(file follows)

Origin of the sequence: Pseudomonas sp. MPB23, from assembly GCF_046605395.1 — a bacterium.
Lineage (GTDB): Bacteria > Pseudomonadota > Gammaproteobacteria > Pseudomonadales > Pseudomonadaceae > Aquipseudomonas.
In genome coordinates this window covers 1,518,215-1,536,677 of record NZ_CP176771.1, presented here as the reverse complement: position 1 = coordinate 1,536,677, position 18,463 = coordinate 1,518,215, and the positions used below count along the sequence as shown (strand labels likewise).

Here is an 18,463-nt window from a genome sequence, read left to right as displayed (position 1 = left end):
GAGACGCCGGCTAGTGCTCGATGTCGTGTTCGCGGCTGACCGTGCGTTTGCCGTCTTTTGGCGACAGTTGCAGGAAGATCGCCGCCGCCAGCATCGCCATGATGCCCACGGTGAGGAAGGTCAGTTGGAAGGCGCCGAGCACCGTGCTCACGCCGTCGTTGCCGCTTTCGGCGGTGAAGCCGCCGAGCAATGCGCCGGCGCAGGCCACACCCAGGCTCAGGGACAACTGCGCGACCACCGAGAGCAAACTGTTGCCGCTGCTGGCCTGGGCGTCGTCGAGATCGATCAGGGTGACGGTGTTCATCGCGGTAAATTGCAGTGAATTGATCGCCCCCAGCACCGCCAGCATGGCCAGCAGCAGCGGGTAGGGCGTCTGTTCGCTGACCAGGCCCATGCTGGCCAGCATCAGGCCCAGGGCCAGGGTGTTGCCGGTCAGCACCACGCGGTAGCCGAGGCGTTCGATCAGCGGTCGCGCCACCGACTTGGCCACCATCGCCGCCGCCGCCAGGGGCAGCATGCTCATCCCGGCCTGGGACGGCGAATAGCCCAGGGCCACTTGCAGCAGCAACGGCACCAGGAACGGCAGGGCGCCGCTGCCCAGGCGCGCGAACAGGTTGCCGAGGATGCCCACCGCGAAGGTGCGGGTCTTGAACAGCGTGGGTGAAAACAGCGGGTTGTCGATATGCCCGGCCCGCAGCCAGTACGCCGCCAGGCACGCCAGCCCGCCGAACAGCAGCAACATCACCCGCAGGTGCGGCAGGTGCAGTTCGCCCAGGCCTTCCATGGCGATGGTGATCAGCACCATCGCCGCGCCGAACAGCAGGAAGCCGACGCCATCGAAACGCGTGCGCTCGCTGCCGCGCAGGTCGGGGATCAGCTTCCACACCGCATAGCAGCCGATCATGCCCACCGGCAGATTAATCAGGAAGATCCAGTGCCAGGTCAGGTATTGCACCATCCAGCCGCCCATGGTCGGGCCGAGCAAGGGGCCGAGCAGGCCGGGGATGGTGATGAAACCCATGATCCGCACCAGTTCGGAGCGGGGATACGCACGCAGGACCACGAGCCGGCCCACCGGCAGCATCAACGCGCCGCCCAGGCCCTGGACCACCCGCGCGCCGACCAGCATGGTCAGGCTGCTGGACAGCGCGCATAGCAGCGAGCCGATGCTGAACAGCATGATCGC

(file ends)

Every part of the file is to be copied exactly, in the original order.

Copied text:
Origin of the sequence: Pseudomonas sp. MPB23, from assembly GCF_046605395.1 — a bacterium.
Lineage (GTDB): Bacteria > Pseudomonadota > Gammaproteobacteria > Pseudomonadales > Pseudomonadaceae > Aquipseudomonas.
In genome coordinates this window covers 1,518,215-1,536,677 of record NZ_CP176771.1, presented here as the reverse complement: position 1 = coordinate 1,536,677, position 18,463 = coordinate 1,518,215, and the positions used below count along the sequence as shown (strand labels likewise).

Here is an 18,463-nt window from a genome sequence, read left to right as displayed (position 1 = left end):
GAGACGCCGGCTAGTGCTCGATGTCGTGTTCGCGGCTGACCGTGCGTTTGCCGTCTTTTGGCGACAGTTGCAGGAAGATCGCCGCCGCCAGCATCGCCATGATGCCCACGGTGAGGAAGGTCAGTTGGAAGGCGCCGAGCACCGTGCTCACGCCGTCGTTGCCGCTTTCGGCGGTGAAGCCGCCGAGCAATGCGCCGGCGCAGGCCACACCCAGGCTCAGGGACAACTGCGCGACCACCGAGAGCAAACTGTTGCCGCTGCTGGCCTGGGCGTCGTCGAGATCGATCAGGGTGACGGTGTTCATCGCGGTAAATTGCAGTGAATTGATCGCCCCCAGCACCGCCAGCATGGCCAGCAGCAGCGGGTAGGGCGTCTGTTCGCTGACCAGGCCCATGCTGGCCAGCATCAGGCCCAGGGCCAGGGTGTTGCCGGTCAGCACCACGCGGTAGCCGAGGCGTTCGATCAGCGGTCGCGCCACCGACTTGGCCACCATCGCCGCCGCCGCCAGGGGCAGCATGCTCATCCCGGCCTGGGACGGCGAATAGCCCAGGGCCACTTGCAGCAGCAACGGCACCAGGAACGGCAGGGCGCCGCTGCCCAGGCGCGCGAACAGGTTGCCGAGGATGCCCACCGCGAAGGTGCGGGTCTTGAACAGCGTGGGTGAAAACAGCGGGTTGTCGATATGCCCGGCCCGCAGCCAGTACGCCGCCAGGCACGCCAGCCCGCCGAACAGCAGCAACATCACCCGCAGGTGCGGCAGGTGCAGTTCGCCCAGGCCTTCCATGGCGATGGTGATCAGCACCATCGCCGCGCCGAACAGCAGGAAGCCGACGCCATCGAAACGCGTGCGCTCGCTGCCGCGCAGGTCGGGGATCAGCTTCCACACCGCATAGCAGCCGATCATGCCCACCGGCAGATTAATCAGGAAGATCCAGTGCCAGGTCAGGTATTGCACCATCCAGCCGCCCATGGTCGGGCCGAGCAAGGGGCCGAGCAGGCCGGGGATGGTGATGAAACCCATGATCCGCACCAGTTCGGAGCGGGGATACGCACGCAGGACCACGAGCCGGCCCACCGGCAGCATCAACGCGCCGCCCAGGCCCTGGACCACCCGCGCGCCGACCAGCATGGTCAGGCTGCTGGACAGCGCGCATAGCAGCGAGCCGATGCTGAACAGCATGATCGC